2013 – 2014; Botswana, Ethiopia, Ghana, Kenya, Nigeria, Norway, Rwanda, Somalia, South Africa, USA, Zimbabwe; NORAD
Itad, in partnership with Chr. Michelsen Institute (CMI), conducted an evaluation of the Norwegian Training for Peace in Africa (TfP) Programme. The main focus was an impact assessment of the programme’s training component, with a focus on the training of police.
The Training for Peace (TfP) programme was initiated in 1995 by the Norwegian government, with the overall goal of supporting sustainable African capacity for peace operations. With its focus on training, rosters, policy development and applied research, the TfP programme has aimed to place the civilian and multi-dimensional aspects of peacekeeping on the agenda, including issues related to the protection of civilians and women, peace and security. The purpose of the evaluation was to provide information about the relevance and effects of the TfP programme, with a view to inform decisions about the future of the programme as well as the wider international community involved in peace operations.
The evaluation had six main objectives covering the contextual environment; the strategic framework for the programme; the impact of training; the cost effectiveness of training; contributions to research, support to roster systems and policy developments; and the relevance of the programme.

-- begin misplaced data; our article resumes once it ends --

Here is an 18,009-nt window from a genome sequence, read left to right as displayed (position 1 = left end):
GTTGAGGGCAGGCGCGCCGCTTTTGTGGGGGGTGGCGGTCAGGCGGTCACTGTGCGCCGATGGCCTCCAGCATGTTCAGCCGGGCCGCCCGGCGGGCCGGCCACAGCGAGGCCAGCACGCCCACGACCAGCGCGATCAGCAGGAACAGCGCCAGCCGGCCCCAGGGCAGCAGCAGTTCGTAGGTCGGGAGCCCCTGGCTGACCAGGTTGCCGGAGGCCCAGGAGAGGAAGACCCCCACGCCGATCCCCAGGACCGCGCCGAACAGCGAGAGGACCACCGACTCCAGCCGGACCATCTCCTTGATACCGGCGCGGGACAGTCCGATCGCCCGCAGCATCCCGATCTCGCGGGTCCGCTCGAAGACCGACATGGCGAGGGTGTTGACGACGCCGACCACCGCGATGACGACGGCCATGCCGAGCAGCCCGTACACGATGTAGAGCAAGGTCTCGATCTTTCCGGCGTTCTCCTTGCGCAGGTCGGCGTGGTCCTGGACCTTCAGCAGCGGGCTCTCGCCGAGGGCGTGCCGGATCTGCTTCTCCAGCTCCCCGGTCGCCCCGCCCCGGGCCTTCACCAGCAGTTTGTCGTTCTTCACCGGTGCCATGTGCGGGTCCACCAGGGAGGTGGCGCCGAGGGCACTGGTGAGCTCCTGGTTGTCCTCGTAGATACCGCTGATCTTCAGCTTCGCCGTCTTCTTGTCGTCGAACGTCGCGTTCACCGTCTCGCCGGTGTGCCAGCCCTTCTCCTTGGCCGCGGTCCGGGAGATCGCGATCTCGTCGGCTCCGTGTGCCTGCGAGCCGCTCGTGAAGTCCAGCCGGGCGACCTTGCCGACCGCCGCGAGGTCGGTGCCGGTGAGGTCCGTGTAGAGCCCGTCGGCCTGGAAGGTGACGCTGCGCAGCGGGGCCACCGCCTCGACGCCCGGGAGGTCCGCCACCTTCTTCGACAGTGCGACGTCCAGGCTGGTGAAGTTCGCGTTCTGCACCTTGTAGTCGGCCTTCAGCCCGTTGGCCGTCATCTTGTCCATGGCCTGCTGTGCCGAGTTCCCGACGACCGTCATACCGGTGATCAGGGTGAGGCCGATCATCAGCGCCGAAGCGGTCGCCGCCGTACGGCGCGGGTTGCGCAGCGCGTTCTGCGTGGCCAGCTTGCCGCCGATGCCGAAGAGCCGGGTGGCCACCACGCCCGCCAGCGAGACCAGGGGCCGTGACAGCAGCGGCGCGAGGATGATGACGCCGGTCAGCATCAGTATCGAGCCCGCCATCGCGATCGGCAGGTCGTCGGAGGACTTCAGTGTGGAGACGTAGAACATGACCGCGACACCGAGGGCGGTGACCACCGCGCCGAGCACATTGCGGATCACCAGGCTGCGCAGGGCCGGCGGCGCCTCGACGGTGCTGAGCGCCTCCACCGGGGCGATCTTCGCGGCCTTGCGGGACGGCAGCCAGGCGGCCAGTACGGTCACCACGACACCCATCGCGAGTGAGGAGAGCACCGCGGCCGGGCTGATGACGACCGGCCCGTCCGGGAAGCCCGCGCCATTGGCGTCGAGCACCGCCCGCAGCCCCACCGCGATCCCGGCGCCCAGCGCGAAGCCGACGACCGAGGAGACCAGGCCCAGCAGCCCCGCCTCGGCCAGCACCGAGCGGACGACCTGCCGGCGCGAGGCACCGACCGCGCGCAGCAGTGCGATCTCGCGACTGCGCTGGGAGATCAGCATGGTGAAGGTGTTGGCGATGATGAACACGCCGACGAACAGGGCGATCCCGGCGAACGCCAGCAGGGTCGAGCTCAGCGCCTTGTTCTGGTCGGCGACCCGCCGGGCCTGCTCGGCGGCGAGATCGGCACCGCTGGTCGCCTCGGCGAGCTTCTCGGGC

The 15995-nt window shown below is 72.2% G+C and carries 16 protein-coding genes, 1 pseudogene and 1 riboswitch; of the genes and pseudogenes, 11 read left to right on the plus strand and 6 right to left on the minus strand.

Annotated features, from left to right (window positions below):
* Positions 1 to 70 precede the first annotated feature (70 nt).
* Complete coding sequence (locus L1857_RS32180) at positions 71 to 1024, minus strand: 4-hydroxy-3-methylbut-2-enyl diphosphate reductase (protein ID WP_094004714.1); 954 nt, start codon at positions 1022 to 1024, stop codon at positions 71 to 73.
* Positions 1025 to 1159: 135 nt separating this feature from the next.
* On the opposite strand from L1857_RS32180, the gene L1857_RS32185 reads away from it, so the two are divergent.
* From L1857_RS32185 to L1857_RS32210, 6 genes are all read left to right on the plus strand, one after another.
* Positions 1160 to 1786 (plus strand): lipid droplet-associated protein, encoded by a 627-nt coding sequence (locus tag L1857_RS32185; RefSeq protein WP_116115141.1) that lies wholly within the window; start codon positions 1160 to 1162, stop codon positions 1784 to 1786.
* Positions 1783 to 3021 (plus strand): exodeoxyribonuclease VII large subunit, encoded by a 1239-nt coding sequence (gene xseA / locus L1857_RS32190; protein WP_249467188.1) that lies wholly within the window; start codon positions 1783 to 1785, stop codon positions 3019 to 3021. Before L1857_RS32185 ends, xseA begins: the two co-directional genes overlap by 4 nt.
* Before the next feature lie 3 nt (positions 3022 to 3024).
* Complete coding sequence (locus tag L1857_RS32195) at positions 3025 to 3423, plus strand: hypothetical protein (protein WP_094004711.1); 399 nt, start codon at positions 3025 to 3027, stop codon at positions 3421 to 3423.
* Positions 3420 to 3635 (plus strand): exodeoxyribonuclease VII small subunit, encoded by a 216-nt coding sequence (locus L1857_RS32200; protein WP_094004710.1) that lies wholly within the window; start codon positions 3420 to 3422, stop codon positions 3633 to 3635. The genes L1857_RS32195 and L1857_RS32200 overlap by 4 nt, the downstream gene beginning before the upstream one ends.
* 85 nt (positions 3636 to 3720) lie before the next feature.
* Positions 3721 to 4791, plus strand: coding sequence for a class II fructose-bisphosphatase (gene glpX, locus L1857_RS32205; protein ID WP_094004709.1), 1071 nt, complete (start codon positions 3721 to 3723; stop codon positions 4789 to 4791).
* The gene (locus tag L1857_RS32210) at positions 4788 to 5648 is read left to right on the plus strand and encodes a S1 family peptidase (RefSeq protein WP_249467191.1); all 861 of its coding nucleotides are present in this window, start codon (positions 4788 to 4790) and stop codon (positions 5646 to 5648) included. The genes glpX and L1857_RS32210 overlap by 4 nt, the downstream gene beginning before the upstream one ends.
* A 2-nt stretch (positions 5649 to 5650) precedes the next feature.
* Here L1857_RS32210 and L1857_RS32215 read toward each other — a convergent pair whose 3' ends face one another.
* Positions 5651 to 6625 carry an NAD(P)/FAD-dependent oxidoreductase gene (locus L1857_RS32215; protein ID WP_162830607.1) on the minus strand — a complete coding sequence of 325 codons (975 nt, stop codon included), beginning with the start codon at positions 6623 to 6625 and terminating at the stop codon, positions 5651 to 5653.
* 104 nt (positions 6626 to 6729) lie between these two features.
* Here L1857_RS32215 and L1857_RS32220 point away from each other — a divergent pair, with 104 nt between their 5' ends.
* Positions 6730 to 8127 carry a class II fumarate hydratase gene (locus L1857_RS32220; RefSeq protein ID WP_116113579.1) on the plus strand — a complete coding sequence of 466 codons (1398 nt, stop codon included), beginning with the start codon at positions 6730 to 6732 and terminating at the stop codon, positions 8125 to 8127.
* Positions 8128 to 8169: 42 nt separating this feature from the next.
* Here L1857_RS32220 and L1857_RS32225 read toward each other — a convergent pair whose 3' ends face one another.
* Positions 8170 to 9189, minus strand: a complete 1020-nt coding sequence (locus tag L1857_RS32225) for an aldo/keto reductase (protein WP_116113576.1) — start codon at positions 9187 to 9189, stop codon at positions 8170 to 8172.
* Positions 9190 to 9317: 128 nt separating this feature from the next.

The main focus of the evaluation was an impact assessment of the programme’s training component. The team conducted interviews and focus group discussions with serving and returning police officers and senior officials in two African peacekeeping missions, UNMIL and AMISOM, as well as in two important police-contributing countries, Rwanda and Ghana, with the purpose of establishing attribution of the effect of training on attitudes, skills and performance. Additional interviews were conducted with the TfP partners and stakeholders in Oslo, Durban, Pretoria, Bulawayo, Accra, Nairobi, Addis Ababa, Harare, Gaborone and New York. The team also assessed the cost effectiveness of the programme’s training component, mapped the programme logic and its underlying assumptions, analysed the programme’s relevance, and assessed the contributions of the programme’s research, policy advice and roster components to planned outcomes. The final report can be found here.Image © National Police College, Musanze, Rwanda. Photo Credit: David Fleming